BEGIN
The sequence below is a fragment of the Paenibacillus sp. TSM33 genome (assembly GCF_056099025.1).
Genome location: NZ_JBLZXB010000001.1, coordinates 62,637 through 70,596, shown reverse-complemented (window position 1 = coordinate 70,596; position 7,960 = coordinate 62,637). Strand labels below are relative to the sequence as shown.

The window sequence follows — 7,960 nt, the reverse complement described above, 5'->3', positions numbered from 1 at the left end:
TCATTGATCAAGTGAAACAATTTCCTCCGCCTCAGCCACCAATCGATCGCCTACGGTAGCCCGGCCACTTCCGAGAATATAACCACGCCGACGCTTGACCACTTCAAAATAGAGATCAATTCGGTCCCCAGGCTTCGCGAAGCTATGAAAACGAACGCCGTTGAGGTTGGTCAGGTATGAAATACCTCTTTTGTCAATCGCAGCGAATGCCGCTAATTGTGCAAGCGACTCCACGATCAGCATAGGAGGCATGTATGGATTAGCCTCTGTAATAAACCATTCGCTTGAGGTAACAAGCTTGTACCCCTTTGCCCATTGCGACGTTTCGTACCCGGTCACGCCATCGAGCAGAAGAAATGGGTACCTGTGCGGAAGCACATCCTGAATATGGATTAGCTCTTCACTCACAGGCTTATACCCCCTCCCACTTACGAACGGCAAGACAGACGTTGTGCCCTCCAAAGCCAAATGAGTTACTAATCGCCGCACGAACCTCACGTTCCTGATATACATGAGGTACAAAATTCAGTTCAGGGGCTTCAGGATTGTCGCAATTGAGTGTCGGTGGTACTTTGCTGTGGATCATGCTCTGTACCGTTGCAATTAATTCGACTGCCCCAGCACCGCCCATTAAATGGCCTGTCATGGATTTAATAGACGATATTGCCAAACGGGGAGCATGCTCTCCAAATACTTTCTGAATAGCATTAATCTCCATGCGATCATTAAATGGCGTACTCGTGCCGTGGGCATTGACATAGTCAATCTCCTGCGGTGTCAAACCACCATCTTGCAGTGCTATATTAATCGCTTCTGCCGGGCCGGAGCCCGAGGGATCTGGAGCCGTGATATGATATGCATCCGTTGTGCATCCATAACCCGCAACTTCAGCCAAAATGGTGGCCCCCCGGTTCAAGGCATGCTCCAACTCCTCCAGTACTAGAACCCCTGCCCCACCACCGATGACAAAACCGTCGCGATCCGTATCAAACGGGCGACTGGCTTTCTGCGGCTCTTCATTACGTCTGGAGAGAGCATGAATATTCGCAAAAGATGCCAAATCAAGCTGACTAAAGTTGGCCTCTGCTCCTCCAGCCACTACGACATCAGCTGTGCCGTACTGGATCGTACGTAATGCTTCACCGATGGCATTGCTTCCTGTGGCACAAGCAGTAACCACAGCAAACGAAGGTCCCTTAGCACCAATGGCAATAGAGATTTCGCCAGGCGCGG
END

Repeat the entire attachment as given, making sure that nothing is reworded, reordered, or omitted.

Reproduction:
The sequence below is a fragment of the Paenibacillus sp. TSM33 genome (assembly GCF_056099025.1).
Genome location: NZ_JBLZXB010000001.1, coordinates 62,637 through 70,596, shown reverse-complemented (window position 1 = coordinate 70,596; position 7,960 = coordinate 62,637). Strand labels below are relative to the sequence as shown.

The window sequence follows — 7,960 nt, the reverse complement described above, 5'->3', positions numbered from 1 at the left end:
TCATTGATCAAGTGAAACAATTTCCTCCGCCTCAGCCACCAATCGATCGCCTACGGTAGCCCGGCCACTTCCGAGAATATAACCACGCCGACGCTTGACCACTTCAAAATAGAGATCAATTCGGTCCCCAGGCTTCGCGAAGCTATGAAAACGAACGCCGTTGAGGTTGGTCAGGTATGAAATACCTCTTTTGTCAATCGCAGCGAATGCCGCTAATTGTGCAAGCGACTCCACGATCAGCATAGGAGGCATGTATGGATTAGCCTCTGTAATAAACCATTCGCTTGAGGTAACAAGCTTGTACCCCTTTGCCCATTGCGACGTTTCGTACCCGGTCACGCCATCGAGCAGAAGAAATGGGTACCTGTGCGGAAGCACATCCTGAATATGGATTAGCTCTTCACTCACAGGCTTATACCCCCTCCCACTTACGAACGGCAAGACAGACGTTGTGCCCTCCAAAGCCAAATGAGTTACTAATCGCCGCACGAACCTCACGTTCCTGATATACATGAGGTACAAAATTCAGTTCAGGGGCTTCAGGATTGTCGCAATTGAGTGTCGGTGGTACTTTGCTGTGGATCATGCTCTGTACCGTTGCAATTAATTCGACTGCCCCAGCACCGCCCATTAAATGGCCTGTCATGGATTTAATAGACGATATTGCCAAACGGGGAGCATGCTCTCCAAATACTTTCTGAATAGCATTAATCTCCATGCGATCATTAAATGGCGTACTCGTGCCGTGGGCATTGACATAGTCAATCTCCTGCGGTGTCAAACCACCATCTTGCAGTGCTATATTAATCGCTTCTGCCGGGCCGGAGCCCGAGGGATCTGGAGCCGTGATATGATATGCATCCGTTGTGCATCCATAACCCGCAACTTCAGCCAAAATGGTGGCCCCCCGGTTCAAGGCATGCTCCAACTCCTCCAGTACTAGAACCCCTGCCCCACCACCGATGACAAAACCGTCGCGATCCGTATCAAACGGGCGACTGGCTTTCTGCGGCTCTTCATTACGTCTGGAGAGAGCATGAATATTCGCAAAAGATGCCAAATCAAGCTGACTAAAGTTGGCCTCTGCTCCTCCAGCCACTACGACATCAGCTGTGCCGTACTGGATCGTACGTAATGCTTCACCGATGGCATTGCTTCCTGTGGCACAAGCAGTAACCACAGCAAACGAAGGTCCCTTAGCACCAATGGCAATAGAGATTTCGCCAGGCGCGG